It also irks me when Lean Sigma trainers or books say, “Lean is for efficiency/cost/speed” and “Six Sigma is the method for improving quality.” Now, don’t get me wrong… Lean and Six Sigma can co-exist and work together in an organization.
It’s grossly incorrect to say or imply that Lean is only about efficiency. The roots of Lean are in the Toyota Production System, which has dual pillars of improving flow AND quality. Flow and quality go hand in hand. Improving quality (and Lean has many methods that can be used directly to do so) leads to better flow and better flow leads to better quality, especially in healthcare, when better flow means shorter waiting times for patient and, therefore, better care.
It would be more correct to say that both Lean and Six Sigma can be applied to improve all the measures and goals that matter to people – safety, quality, flow, cost, efficiency, employee engagement, etc.
Is there anyone that has significantly influenced you over the years?
I’ve been fortunate to have many great teachers, mentors, and influencers… whether I’ve gotten to meet them, work with them, or just read their books.
- Larry Spiegel, my first plant manager at GM, who was one of the first GM people to learn from Toyota at the famed NUMMI plant.
- Jim Womack and John Shook from the Lean Enterprise Institute.
- W. Edwards Deming… who I wish I could have met, but his books and videos have been very influential.
- Donald J. Wheeler – for this book Understanding Variation.
- Dr. John Toussaint for being a great leader and mentor in the Lean healthcare realm.
- Norman Bodek and Masaaki Imai, for what they have taught me about Kaizen and continuous improvement.
And there are many, many others…
Why do you do what you do? (What motivates you?)
When I started my career, at General Motors, I saw how unhappy many people were at work. It shouldn’t be that way. It doesn’t have to be that way. So, one of my major motivations became to create better workplaces, a motivation that I still have in healthcare.
Getting into healthcare led to a new passion and motivation and that’s improving patient safety and reducing harm to patients. This is a major problem, not just in the United States, but also around the world. Too often, healthcare leaders blame the caregivers instead of looking at more systemic causes of errors and harm.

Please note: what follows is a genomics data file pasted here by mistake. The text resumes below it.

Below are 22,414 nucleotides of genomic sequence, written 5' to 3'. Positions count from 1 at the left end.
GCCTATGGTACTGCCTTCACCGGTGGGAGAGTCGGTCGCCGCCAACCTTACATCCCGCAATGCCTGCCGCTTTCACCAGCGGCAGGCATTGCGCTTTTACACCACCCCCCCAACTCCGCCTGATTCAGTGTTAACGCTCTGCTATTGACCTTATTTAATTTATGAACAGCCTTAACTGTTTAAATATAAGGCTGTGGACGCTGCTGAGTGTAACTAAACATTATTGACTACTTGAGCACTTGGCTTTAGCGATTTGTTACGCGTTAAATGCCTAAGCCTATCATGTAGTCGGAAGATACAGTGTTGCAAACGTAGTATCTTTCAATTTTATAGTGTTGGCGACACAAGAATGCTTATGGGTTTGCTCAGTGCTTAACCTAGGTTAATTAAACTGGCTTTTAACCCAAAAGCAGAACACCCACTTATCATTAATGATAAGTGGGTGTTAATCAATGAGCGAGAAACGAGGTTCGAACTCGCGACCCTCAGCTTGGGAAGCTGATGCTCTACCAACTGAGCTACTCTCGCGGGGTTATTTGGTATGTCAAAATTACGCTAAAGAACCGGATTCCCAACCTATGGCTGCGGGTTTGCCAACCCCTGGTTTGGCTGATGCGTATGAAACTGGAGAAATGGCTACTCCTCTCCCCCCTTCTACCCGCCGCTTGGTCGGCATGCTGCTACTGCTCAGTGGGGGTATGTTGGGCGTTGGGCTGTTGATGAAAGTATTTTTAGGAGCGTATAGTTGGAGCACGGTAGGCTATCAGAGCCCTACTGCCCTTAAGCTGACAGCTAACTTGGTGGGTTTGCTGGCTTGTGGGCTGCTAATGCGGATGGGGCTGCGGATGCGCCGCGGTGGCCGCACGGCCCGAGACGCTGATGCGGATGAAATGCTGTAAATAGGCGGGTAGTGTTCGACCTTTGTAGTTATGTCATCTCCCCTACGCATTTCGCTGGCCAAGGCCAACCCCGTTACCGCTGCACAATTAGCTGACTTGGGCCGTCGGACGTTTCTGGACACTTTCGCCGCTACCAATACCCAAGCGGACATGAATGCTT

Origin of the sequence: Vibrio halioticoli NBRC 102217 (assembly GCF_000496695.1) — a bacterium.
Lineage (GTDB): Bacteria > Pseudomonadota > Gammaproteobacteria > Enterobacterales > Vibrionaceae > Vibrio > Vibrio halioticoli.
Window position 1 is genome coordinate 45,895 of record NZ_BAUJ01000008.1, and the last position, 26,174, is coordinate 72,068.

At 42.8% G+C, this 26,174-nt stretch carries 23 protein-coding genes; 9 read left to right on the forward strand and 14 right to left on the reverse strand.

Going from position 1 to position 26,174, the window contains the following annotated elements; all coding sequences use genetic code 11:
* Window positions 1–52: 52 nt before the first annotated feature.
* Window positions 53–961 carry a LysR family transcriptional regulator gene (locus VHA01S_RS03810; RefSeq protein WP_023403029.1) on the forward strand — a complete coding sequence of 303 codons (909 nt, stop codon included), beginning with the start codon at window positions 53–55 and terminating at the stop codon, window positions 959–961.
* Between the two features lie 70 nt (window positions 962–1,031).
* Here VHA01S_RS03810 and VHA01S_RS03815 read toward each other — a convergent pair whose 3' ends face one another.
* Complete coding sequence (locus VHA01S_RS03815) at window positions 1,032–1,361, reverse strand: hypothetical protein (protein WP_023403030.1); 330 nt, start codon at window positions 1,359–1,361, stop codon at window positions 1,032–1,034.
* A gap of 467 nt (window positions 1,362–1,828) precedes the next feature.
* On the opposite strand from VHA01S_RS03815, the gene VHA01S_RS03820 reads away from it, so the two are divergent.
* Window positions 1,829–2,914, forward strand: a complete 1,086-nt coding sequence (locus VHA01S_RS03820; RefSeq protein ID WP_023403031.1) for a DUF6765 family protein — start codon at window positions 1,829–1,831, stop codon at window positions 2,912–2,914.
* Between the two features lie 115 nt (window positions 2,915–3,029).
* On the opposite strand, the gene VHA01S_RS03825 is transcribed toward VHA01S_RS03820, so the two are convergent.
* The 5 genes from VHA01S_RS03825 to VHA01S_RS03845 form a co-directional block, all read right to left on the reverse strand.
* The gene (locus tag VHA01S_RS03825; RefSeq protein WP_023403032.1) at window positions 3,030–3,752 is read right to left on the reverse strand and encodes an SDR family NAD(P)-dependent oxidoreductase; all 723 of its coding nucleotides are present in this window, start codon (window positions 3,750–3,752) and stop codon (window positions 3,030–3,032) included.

Solving these problems, through Lean, goes hand in hand. Engaging people in process improvement and error proofing, along with a different type of organizational culture leads to better safety (not just for patients, but also for staff) and better quality and outcomes.
What’s something exciting that you’re currently working on?
I’m again working with my Healthcare Kaizen co-author Joe Swartz to host another 2-day site visit to his organization, Franciscan St. Francis Health. We call this “Kaizen Live!” since attendees get to see what a culture of continuous improvement looks like and feels like. They get to visit departments to meet staff and leaders who are improving something every day. This year will be the third year of this event and it’s being held again May 24 to 25, 2017 in Indianapolis. You can learn more or register via the URL http://www.kaizenlive.com. I learn something new and am inspired every time I go.
What’s your favorite application of Lean in your personal life (away from work)?
People often ask if I’ve “5S-ed my kitchen,” as if they’d expect to see tape outlines around my toaster and coffee maker. The answer, is “no!”
That said, I’ve applied the simple Lean method of “2-bin Kanban” to many of my basic household supplies and toiletries. The problem I’m solving is making sure we don’t run out of toilet paper, kitchen trash bags, or toothpaste. Instead of waiting until something runs out and then running to the store in a panic, I generally make sure I have two of everything on hand. It’s not that much more expensive and the space requirements aren’t outrageous. I don’t have Kanban cards, but when one “bin” or container of something is gone, that item gets added to the grocery list and I can get to it at my convenience.
Of course, this method works better in a suburban house with sufficient storage space than it does in a smaller, urban apartment.